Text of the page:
Is you Mac running hot, battery draining fast and apps running poorly? There is some new malware affecting macOS which has started to circulate. Affected macOS systems typically have their processor running at full throttle which can prevent other software from performing optimally.
As it has been recently discovered it is still unknown what exactly mshelper is doing to utilize the processor at such a high rate, but the current speculation is that it could be some form of adware, or possibly a program used for mining cryptocurrency on your Mac.
Aside from using the processor, there also doesn't seem to be any other issues it causes on affected desktops, as is typical with ransomware. As it isn't a virus, it is likely mshelper is distributed through an installation of another piece of software rather than spreading organically.
How do I know if I have it?
- Open the Activity Monitor app which can be found in the Applications folder under Utilities.
- Click the CPU tab to bring up a list of current processes, then click the Process Name column header to sort the list by alphabetical order.
- Scroll down the list until you reach where mshelper would appear alphabetically.
- If it appears at all, then the next task is to eliminate it from macOS.
I have it, should I panic now?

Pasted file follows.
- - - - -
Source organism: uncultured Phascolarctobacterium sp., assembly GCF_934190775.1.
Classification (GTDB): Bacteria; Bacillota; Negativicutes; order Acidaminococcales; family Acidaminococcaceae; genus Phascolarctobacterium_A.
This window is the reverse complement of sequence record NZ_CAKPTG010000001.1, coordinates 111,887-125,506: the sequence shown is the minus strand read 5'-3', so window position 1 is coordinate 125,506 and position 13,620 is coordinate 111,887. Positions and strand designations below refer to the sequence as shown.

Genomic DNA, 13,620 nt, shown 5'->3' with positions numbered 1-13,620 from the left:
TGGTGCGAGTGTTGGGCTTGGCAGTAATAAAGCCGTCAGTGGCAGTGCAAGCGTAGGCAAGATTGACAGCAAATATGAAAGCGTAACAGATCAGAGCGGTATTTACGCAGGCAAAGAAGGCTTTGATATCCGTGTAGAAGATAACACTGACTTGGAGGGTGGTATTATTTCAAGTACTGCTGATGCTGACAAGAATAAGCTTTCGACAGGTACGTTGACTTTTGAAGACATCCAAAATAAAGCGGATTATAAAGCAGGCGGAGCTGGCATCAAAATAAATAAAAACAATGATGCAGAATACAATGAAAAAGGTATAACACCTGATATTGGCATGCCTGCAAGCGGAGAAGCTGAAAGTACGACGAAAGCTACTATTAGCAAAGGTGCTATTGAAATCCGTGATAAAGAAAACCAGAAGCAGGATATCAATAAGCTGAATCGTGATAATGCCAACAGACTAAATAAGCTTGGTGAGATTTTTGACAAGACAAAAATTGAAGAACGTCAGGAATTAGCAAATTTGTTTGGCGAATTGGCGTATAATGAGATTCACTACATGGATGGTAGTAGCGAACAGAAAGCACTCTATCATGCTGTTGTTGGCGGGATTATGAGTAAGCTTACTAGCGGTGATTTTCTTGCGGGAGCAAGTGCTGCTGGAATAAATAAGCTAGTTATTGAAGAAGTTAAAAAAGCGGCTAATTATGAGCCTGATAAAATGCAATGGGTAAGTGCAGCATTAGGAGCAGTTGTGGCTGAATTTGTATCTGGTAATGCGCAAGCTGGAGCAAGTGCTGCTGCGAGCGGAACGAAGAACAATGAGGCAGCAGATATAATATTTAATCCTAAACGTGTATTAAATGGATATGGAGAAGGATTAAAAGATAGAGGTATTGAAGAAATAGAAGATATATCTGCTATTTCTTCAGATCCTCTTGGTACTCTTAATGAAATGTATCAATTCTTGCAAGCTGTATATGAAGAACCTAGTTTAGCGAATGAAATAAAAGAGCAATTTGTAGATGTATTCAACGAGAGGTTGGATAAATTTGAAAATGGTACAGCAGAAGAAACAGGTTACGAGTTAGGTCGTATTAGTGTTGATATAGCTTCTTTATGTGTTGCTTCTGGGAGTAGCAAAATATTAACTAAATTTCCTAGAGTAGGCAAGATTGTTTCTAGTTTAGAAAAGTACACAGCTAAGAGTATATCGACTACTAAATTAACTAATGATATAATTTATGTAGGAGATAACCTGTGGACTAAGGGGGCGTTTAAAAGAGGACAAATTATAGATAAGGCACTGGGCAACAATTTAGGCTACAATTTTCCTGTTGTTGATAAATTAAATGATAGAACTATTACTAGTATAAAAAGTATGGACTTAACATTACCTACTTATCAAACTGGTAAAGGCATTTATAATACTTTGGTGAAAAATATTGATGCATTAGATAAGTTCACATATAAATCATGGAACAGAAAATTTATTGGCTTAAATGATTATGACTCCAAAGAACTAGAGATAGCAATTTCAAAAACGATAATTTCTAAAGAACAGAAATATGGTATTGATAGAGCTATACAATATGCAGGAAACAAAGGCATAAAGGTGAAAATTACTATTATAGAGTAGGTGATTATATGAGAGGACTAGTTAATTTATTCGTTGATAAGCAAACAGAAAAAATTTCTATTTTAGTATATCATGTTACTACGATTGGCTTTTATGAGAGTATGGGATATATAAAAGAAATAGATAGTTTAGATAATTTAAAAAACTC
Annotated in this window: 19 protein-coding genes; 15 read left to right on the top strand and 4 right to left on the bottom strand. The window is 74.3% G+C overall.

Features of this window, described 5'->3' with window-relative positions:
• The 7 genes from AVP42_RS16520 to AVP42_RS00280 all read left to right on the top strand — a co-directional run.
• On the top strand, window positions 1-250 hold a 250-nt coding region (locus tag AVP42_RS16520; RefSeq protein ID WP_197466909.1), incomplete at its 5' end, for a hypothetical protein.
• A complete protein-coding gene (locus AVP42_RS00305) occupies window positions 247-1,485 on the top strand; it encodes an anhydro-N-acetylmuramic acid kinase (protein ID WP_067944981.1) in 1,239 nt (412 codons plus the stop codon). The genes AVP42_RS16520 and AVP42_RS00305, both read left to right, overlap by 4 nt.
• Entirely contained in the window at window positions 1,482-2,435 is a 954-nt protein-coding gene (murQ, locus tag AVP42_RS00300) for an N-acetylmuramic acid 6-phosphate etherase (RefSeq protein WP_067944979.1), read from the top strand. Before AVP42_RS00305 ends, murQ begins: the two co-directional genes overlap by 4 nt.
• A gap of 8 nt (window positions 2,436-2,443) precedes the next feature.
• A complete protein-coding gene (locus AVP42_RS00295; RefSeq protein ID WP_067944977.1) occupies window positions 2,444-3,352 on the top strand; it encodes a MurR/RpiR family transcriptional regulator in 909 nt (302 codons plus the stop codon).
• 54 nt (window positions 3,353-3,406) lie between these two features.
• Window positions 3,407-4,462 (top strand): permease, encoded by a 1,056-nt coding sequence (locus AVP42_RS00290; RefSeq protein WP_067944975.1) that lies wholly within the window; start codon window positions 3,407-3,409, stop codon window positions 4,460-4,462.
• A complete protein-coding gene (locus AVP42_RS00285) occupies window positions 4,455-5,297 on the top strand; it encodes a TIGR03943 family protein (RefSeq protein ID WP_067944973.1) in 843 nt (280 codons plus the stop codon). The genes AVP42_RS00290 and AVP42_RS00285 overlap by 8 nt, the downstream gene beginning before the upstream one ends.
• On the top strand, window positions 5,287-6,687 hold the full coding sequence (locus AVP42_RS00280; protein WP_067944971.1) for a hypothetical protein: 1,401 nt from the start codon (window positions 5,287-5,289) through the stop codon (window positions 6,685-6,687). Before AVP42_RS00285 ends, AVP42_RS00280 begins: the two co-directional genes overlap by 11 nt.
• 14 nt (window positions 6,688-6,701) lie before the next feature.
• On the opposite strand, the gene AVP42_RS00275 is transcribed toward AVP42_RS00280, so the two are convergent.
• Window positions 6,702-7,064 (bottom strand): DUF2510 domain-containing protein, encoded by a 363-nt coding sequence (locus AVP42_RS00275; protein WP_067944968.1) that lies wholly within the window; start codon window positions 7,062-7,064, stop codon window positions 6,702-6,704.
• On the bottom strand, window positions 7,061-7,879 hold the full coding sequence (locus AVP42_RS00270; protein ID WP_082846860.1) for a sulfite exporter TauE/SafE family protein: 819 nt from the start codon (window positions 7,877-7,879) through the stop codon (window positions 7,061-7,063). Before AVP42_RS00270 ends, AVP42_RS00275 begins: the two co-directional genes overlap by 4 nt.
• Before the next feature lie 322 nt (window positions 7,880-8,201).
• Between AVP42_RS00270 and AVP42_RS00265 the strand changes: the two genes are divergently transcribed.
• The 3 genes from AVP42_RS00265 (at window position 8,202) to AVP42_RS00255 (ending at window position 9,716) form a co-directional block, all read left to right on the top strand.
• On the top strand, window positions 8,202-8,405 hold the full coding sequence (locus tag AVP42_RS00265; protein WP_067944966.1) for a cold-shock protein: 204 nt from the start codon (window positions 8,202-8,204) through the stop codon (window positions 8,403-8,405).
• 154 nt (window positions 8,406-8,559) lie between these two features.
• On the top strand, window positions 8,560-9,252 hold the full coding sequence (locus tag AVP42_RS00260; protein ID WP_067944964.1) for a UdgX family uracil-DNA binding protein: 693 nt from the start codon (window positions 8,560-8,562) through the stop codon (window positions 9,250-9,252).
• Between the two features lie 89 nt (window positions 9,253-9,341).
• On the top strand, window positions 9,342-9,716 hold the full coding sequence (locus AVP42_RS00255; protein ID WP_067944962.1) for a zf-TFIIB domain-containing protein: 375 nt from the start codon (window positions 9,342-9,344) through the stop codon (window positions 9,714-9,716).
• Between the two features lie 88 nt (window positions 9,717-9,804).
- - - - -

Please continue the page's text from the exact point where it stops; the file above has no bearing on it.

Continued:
Not quite yet! You can kill the process from Activity Monitor, but it will just relaunch itself.
It is possible to stop this from happening by deleting two files buried in the Mac's library
- In Finder, click on the Go menu, then select Go to Folder...
- Enter /Library/ and click the Go button.
- Browse to the LaunchDaemons folder.
- Select com.pplauncher.plist and delete it.
- The other file is also found in the Library.
- Browse to Application Support.
- Select and delete pplauncher.
- Restart your Mac.
At this point you should check Activity Monitor again and if it is gone you should be good.
What happens now?
We recommend being extra careful not to download any suspicious files in the future so you can avoid whatever terrible software comes next!
Apple does operate its own anti-malware protection system, called Gatekeeper, in macOS. It designed to protect against threats known to the company just like this one. While it isn't currently protecting against this issue, it is highly probable Apple will include changes in a future update to prevent it from working.